However, these sacrifices are not draining or depressing. I achieved extremely fulfilling and transformative experiences via these sacrifices; the sacrifices literally created an alembic for my personal transformation. I was not sad about “missing out” on frivolous social activities or free time.
Yet the modern mindset coaxes the individual to “not settle” and “have it all.” But this is an empty illusion which if pursued only leads to a downward spiral into a mechanistic existence empty of a Soul infused Elan Vital. This empty mechanistic shell resembles the other obsession of the modern mind: technology.
The God of technology is marketed and sold as a priceless device which we must obtain at all costs in order to maximize our time and “have it all.” Zombified individuals stand in line for days to purchase the newest hand held tech device yet claim to not have enough time for one to one social interaction.
There is no need to drive to your local video store to rent a movie, now you can literally sit on the couch and use the magical technology to control the world of entertainment “saving time.” But has this made us accomplish more goals? Has this technology made us stronger and more focused to achieve higher goals? I say no.
In the quest to avoid having to sacrifice anything we have in reality sacrificed the ultimate: our humanity. We have turned the miracles of human interaction and the magic of nature into boring unsatisfying experiences. Individuals are more likely meet via a computer than in daily interactions and more often than not view nature via a cell phone screen! This is echoed powerfully in the words of Nisargadatta:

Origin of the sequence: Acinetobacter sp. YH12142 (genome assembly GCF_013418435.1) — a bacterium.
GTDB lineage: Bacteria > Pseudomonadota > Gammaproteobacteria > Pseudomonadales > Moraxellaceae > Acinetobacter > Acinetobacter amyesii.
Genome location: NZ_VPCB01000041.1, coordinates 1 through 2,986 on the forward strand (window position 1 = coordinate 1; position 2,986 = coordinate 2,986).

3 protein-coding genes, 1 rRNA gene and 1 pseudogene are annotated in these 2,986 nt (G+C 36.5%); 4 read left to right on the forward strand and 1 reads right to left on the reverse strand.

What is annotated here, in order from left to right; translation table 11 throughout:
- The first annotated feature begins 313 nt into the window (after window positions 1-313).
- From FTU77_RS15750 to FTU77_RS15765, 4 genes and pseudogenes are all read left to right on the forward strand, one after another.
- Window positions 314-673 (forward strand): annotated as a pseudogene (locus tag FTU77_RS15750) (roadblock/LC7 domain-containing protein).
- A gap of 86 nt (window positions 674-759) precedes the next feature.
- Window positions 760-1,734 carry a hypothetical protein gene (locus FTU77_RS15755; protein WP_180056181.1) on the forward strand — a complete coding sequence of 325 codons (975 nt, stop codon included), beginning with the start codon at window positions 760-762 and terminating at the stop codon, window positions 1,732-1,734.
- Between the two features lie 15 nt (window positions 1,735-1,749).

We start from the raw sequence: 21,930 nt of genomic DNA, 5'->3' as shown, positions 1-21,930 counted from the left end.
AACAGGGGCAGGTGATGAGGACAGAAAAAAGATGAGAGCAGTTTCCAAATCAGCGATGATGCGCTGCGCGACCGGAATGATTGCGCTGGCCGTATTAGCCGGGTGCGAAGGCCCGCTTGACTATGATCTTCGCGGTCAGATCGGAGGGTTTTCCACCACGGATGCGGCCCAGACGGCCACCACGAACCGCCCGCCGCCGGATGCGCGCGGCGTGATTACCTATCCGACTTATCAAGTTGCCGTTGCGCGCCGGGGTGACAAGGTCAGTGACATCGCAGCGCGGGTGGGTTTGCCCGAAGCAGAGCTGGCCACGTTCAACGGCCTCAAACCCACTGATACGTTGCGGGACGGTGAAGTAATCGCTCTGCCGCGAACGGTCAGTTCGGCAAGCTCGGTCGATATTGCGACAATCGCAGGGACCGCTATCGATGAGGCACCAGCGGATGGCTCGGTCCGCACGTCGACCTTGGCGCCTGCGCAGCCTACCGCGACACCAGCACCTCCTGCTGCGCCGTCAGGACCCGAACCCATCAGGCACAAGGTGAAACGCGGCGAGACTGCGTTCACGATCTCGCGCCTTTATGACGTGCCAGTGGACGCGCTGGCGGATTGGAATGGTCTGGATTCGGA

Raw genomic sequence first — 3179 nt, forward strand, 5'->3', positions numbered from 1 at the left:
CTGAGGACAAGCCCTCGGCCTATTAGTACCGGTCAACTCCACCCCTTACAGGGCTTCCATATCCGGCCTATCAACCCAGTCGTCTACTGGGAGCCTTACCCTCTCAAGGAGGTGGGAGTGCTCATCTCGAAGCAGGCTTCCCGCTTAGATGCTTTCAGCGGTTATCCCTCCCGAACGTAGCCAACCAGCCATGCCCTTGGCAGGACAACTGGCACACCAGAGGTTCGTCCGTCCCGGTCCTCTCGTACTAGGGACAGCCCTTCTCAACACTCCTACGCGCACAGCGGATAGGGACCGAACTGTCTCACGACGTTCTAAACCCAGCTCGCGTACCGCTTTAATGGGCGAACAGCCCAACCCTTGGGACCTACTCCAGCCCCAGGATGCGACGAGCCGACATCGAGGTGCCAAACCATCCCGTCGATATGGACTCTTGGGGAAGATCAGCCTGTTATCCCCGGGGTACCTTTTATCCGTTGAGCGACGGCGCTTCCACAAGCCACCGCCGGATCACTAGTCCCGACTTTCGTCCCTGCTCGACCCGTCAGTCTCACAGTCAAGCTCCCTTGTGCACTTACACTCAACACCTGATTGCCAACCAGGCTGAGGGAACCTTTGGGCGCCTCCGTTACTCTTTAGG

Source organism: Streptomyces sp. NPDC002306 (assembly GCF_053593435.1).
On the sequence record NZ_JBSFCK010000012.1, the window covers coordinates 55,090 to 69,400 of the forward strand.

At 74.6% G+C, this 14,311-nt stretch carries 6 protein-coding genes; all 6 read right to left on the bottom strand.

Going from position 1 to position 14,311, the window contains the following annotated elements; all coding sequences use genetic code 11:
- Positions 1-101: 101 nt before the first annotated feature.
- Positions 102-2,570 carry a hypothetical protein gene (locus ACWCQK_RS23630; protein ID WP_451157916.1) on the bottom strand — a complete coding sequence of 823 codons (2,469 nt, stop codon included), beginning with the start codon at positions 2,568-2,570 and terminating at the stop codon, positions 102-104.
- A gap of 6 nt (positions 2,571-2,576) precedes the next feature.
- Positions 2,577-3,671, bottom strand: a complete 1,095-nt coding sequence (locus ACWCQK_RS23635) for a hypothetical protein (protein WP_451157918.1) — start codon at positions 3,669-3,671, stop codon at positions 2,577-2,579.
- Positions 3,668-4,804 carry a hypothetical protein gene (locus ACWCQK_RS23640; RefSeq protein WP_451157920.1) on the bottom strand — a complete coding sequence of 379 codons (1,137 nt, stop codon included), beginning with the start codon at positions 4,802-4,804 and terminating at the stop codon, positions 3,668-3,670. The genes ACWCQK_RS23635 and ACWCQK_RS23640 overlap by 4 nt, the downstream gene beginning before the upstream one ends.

“People keep busy because they find it difficult to bear their own consciousness. They look for various forms of entertainment to escape from themselves. The greatest challenge lies in looking at oneself—by being ‘alone’ with oneself.”
The reality of sacrifice is one which cannot be ignored or hidden despite the best conscious or unconscious attempts of humanity. To achieve anything worth achieving, one must accept the reality of the sacrifice. This sacrifice could be of time, of money, of friends, a relationship, or material comforts.
Cherish the Burning Image
A sword is formed by heat and adversity not comfort and safety and this metaphor is aptly represented in the idea of the sacrifice. We must cherish the burning image of the sacrifice and learn to clear away things in our lives which prevent us from achieving higher goals regardless of how comfortable they make mundane life!
Growth is more a process of reduction and purification than of acquisition! This is one of the myths of “progress”, that we can have an unending vector of growth without any loss, like an economic investment.
Yet, in reality progress demands sacrifice and loss not safety. As we refine and transform ourselves we leave behind old memories and old beliefs which were limitations as much as personality characteristics. This is the essence of training martial arts, a slow methodical sloughing off of the non-essentials; this is the essence of yoga, a slow methodical deconditioning of the mind to reveal the image of the Soul mirrored in the sky of mind. Before we fool ourselves into thinking we have arrived at the goal and no longer need to offer a sacrifice, we must always remind ourselves that life is sustained by sacrifice; sacrifice is the pathway to the alchemical womb of the Soul.
Flames of Sacrifice
Therefore do not fear sacrifice! Rather become comfortable with it, be eager to feel the heat of the flames of sacrifice melting away faults and weaknesses which must be left behind if we wish to walk the path of the warrior or the hero.
Do not be consumed by capitalist delusions of “having it all” but rather seek to have only the eternal, the true priceless possession of a Soul-infused life. When this is realized, the burning flames of the sacrifice are not feared as a funeral pyre but rather become a beacon light for true eternal journeys we must undertake in this life: our birth, our growth, and eventually our death.